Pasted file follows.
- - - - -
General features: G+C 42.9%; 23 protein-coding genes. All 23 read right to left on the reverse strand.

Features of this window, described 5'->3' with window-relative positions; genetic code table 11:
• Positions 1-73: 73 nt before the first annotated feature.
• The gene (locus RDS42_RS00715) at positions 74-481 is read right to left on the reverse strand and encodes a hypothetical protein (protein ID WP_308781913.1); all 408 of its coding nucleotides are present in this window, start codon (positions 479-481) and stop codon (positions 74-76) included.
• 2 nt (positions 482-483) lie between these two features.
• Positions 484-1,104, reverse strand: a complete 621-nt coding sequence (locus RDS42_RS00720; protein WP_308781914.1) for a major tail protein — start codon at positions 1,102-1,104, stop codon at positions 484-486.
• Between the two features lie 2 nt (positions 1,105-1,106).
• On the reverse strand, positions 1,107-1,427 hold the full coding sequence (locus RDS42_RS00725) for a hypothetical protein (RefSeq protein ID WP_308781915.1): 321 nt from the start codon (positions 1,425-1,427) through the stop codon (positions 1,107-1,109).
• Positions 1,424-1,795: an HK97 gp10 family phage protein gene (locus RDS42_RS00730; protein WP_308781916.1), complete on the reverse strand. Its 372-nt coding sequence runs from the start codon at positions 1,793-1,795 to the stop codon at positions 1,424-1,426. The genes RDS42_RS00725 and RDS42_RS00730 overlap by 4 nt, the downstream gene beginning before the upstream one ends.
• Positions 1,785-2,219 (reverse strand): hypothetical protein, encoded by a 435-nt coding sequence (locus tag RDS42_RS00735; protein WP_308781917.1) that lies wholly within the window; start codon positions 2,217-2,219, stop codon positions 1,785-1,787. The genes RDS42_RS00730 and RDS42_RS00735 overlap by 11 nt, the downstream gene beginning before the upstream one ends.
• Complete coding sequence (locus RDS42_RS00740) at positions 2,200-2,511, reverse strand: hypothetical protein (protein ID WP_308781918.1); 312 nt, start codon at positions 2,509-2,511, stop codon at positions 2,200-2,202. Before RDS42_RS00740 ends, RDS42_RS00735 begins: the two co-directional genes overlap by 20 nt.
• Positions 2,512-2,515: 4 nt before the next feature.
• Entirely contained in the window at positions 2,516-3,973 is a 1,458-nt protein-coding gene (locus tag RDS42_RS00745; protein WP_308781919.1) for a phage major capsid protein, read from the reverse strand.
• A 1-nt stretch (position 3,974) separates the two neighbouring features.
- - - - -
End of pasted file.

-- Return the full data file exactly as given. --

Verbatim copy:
General features: G+C 42.9%; 23 protein-coding genes. All 23 read right to left on the reverse strand.

Features of this window, described 5'->3' with window-relative positions; genetic code table 11:
• Positions 1-73: 73 nt before the first annotated feature.
• The gene (locus RDS42_RS00715) at positions 74-481 is read right to left on the reverse strand and encodes a hypothetical protein (protein ID WP_308781913.1); all 408 of its coding nucleotides are present in this window, start codon (positions 479-481) and stop codon (positions 74-76) included.
• 2 nt (positions 482-483) lie between these two features.
• Positions 484-1,104, reverse strand: a complete 621-nt coding sequence (locus RDS42_RS00720; protein WP_308781914.1) for a major tail protein — start codon at positions 1,102-1,104, stop codon at positions 484-486.
• Between the two features lie 2 nt (positions 1,105-1,106).
• On the reverse strand, positions 1,107-1,427 hold the full coding sequence (locus RDS42_RS00725) for a hypothetical protein (RefSeq protein ID WP_308781915.1): 321 nt from the start codon (positions 1,425-1,427) through the stop codon (positions 1,107-1,109).
• Positions 1,424-1,795: an HK97 gp10 family phage protein gene (locus RDS42_RS00730; protein WP_308781916.1), complete on the reverse strand. Its 372-nt coding sequence runs from the start codon at positions 1,793-1,795 to the stop codon at positions 1,424-1,426. The genes RDS42_RS00725 and RDS42_RS00730 overlap by 4 nt, the downstream gene beginning before the upstream one ends.
• Positions 1,785-2,219 (reverse strand): hypothetical protein, encoded by a 435-nt coding sequence (locus tag RDS42_RS00735; protein WP_308781917.1) that lies wholly within the window; start codon positions 2,217-2,219, stop codon positions 1,785-1,787. The genes RDS42_RS00730 and RDS42_RS00735 overlap by 11 nt, the downstream gene beginning before the upstream one ends.
• Complete coding sequence (locus RDS42_RS00740) at positions 2,200-2,511, reverse strand: hypothetical protein (protein ID WP_308781918.1); 312 nt, start codon at positions 2,509-2,511, stop codon at positions 2,200-2,202. Before RDS42_RS00740 ends, RDS42_RS00735 begins: the two co-directional genes overlap by 20 nt.
• Positions 2,512-2,515: 4 nt before the next feature.
• Entirely contained in the window at positions 2,516-3,973 is a 1,458-nt protein-coding gene (locus tag RDS42_RS00745; protein WP_308781919.1) for a phage major capsid protein, read from the reverse strand.
• A 1-nt stretch (position 3,974) separates the two neighbouring features.